Lacemaking was an important source of income for the poorer classes in the East Midlands counties of Northamptonshire, Bedfordshire and Buckinghamshire. Although Spratton is on the northerly edge of this area, a significant number of villagers earned their living from this industry. Indeed, the 1861 census shows that 25% of women who listed their occupations were lacemakers. The hand-made lace industry was already in decline then, so this is a substantial number.
We have to thank Mrs. Georgina Roberts, wife on the vicar, Canon Roberts, for a detailed account of the lace school in Spratton in the early 19th century. Mrs. Roberts was concerned about the plight of these workers as their industry declined and gathered from the old lacemakers in the village their recollections of their time at the lace school. Conditions were unbelievable by modern day standards and the accounts make remarkable reading.
The industry was in such decline that in 1891 Alan Cole of the South Kensington Museum (now the Victoria and Albert Museum) visited Spratton to talk to the old lacemakers and visit the National School. He noted that at that date no children in the village were learning the craft. Inevitably the standard of lace produced in the village and elsewhere was not of the highest quality, further contributing to the decline.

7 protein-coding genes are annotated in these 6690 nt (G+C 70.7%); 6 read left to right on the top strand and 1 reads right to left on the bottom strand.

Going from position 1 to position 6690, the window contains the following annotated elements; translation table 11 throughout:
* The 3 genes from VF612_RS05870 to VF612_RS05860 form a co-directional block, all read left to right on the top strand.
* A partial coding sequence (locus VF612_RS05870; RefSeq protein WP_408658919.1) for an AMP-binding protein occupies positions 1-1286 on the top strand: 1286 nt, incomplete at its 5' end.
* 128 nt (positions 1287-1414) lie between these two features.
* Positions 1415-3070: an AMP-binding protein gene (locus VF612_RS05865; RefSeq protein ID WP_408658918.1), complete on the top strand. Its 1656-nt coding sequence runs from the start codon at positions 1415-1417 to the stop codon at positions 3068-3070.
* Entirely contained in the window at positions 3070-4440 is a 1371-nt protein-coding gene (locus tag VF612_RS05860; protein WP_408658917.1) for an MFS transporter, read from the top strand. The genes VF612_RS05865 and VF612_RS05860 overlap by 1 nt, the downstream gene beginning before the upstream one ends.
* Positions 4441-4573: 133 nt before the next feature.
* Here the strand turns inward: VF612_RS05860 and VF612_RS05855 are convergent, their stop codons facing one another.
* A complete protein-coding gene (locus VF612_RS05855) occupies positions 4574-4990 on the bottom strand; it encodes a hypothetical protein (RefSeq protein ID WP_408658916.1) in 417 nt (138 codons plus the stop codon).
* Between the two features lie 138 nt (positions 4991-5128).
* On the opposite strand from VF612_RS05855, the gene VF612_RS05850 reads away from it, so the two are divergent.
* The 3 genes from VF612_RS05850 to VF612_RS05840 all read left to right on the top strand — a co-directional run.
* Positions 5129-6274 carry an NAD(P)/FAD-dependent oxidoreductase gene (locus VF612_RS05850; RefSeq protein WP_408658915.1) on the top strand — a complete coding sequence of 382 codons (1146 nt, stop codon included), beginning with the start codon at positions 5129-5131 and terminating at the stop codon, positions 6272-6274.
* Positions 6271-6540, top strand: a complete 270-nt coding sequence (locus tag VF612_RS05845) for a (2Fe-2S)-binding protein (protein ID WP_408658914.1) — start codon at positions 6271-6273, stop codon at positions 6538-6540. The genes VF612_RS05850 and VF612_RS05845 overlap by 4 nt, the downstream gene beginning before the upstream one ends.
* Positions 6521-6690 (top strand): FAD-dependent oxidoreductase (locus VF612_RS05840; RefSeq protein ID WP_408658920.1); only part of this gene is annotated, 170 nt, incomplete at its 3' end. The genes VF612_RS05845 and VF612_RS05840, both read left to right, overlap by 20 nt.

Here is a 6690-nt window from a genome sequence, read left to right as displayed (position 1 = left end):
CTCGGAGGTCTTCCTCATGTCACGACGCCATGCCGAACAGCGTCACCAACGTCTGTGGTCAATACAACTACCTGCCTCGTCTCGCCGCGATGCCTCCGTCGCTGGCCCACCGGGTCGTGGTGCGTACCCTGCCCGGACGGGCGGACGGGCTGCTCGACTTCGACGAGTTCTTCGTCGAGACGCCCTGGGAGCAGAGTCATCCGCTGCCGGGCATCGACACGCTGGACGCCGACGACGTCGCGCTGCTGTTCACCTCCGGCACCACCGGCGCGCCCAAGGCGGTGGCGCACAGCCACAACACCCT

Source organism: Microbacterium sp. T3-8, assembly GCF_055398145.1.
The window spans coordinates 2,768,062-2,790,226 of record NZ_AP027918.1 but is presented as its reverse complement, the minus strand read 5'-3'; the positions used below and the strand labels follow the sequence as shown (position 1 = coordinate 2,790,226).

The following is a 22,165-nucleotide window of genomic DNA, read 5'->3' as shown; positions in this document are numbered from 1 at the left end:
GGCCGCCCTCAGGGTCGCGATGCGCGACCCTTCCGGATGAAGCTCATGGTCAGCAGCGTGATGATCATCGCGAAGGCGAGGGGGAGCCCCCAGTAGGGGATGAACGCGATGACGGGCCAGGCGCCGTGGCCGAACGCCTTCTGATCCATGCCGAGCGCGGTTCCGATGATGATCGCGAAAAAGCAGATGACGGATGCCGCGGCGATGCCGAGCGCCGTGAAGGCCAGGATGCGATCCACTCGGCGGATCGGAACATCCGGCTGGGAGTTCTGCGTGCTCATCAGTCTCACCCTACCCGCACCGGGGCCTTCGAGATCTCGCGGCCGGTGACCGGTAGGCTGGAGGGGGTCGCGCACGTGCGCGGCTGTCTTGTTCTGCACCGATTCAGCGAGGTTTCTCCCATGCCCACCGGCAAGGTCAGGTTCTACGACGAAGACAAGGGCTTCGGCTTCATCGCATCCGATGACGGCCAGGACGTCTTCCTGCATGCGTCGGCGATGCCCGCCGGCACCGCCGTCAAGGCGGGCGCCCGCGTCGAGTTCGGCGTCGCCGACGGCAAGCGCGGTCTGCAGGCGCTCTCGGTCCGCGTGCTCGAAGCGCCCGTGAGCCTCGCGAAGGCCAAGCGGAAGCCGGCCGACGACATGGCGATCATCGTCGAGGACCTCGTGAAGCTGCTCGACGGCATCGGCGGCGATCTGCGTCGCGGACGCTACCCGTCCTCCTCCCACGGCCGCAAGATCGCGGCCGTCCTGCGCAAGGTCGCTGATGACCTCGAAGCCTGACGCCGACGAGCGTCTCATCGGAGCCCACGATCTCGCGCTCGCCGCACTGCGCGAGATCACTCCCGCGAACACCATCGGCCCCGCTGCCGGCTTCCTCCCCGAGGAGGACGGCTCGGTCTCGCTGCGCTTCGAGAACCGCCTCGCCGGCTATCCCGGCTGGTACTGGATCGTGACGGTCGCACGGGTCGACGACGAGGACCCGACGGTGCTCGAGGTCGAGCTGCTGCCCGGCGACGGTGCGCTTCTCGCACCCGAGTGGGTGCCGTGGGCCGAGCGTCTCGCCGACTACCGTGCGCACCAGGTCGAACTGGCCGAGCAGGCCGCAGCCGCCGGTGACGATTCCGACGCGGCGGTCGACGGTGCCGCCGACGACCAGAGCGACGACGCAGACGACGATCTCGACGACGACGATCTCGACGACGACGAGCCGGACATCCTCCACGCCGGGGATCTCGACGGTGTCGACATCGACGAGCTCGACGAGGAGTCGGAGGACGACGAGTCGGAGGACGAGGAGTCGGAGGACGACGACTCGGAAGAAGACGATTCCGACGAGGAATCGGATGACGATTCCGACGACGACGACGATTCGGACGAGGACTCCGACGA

Georgina Roberts became part of a group of ladies who formed the Midland Lace Association in order to find a market for the lace made in Spratton and other villages and encourage further production of lace. However, by this time towards the end of the century, machine made lace was of a good quality and readily available at an affordable price and the craft was doomed.
In the early 20th century, Catherine Channer, daughter of the vicar of Ravensthorpe, set up a lace school in the High Street in Spratton and worked for the Midland Lace Association. We know little of her time in the village but her attempts to revive the craft of bobbin lacemaking have a lasting legacy. In 1928 she produced a small booklet entitled Practical Lacemaking which gave instructions for working lace and provided a new generation of lacemakers with the skills to draft their own patterns, thus keeping the craft alive.
A more detailed account of lacemaking in Spratton, including the memories of the old lacemakers, can be found in ‘Spratton, A village History’, (2005) written and compiled by Enid Jarvis and Michael Heaton and published by the Spratton Local History Society.